February 1, 2013 By Jessica Meyer Maria
High occupancy express lanes added a few years ago to a busy stretch of Interstate 85 in Atlanta were designed to reduce driver frustration. But a clunky notification process initially had the opposite effect for some motorists.
Using a small vehicle-mounted transponder known as a Peach Pass, Georgia charged drivers a sliding fee for access to the new high occupancy toll (HOT) lanes based on the amount of traffic congestion. Vehicles carrying at least three people could use the HOT lanes for free, but drivers had to notify the state that they met the occupancy requirement by phone or via the Web at least 15 minutes before using the lanes.
Although the notification process worked, it was cumbersome to many drivers who wanted a quicker and easier way to alert the system. State officials knew a mobile app made sense, but creating one through normal channels would be neither fast nor inexpensive.
“We had wanted a smartphone app, but didn’t have one ready in time for the launch,” said Chris Tomlinson, deputy executive director and general counsel for the State Road and Tollway Authority (SRTA) (pictured above). “There was too much work just negotiating with vendors and calling third parties, and we were being quoted anywhere from $30,000 to several hundred thousand dollars for the app development.”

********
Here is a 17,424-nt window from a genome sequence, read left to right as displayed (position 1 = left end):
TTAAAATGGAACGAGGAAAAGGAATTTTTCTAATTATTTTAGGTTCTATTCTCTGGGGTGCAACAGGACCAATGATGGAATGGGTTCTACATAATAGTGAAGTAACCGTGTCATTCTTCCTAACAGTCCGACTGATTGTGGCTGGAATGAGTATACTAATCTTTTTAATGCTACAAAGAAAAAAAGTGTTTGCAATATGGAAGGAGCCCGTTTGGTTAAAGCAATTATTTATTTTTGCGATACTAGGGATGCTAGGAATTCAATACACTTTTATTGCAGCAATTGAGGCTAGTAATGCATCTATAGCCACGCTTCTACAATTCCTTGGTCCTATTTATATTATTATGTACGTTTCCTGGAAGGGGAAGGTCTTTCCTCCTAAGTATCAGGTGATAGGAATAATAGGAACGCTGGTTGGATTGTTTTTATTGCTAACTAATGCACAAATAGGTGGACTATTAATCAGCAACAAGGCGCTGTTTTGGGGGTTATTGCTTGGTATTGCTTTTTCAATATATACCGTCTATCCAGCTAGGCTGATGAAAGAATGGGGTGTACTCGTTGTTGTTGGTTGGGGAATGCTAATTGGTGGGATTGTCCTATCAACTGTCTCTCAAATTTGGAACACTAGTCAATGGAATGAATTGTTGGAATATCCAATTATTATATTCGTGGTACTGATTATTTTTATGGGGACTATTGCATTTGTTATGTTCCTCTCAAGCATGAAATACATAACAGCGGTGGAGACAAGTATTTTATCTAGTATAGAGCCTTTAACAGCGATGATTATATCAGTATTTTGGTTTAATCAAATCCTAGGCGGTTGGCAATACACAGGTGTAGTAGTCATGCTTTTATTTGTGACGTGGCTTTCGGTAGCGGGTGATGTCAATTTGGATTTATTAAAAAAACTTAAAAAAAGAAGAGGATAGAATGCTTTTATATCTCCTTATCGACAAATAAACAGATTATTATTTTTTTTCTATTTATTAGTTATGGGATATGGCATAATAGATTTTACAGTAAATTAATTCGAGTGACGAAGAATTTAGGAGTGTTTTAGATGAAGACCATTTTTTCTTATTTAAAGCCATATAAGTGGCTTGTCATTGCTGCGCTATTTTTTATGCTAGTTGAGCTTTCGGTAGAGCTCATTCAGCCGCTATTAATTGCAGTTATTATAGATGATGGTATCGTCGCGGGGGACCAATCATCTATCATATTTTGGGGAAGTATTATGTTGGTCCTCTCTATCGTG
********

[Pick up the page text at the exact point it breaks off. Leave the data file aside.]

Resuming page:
Then one Thursday afternoon, a frustrated driver called customer service because the Peach Pass app he’d downloaded from iTunes wasn’t working properly. “What app?” asked Tomlinson’s team.
All over the country, community leaders are looking to boost economic development through various initiatives. One key element in many of those initiatives is the use of information technology. When local governments build IT infrastructure, create e-government applications, assist high-tech startups or otherwise focus on technology, they create conditions that draw businesses to their communities and help retain skilled workers. This paper discusses and provides examples of these various ways local government can use technology to ultimately make a community more attractive to businesses, visitors and residents.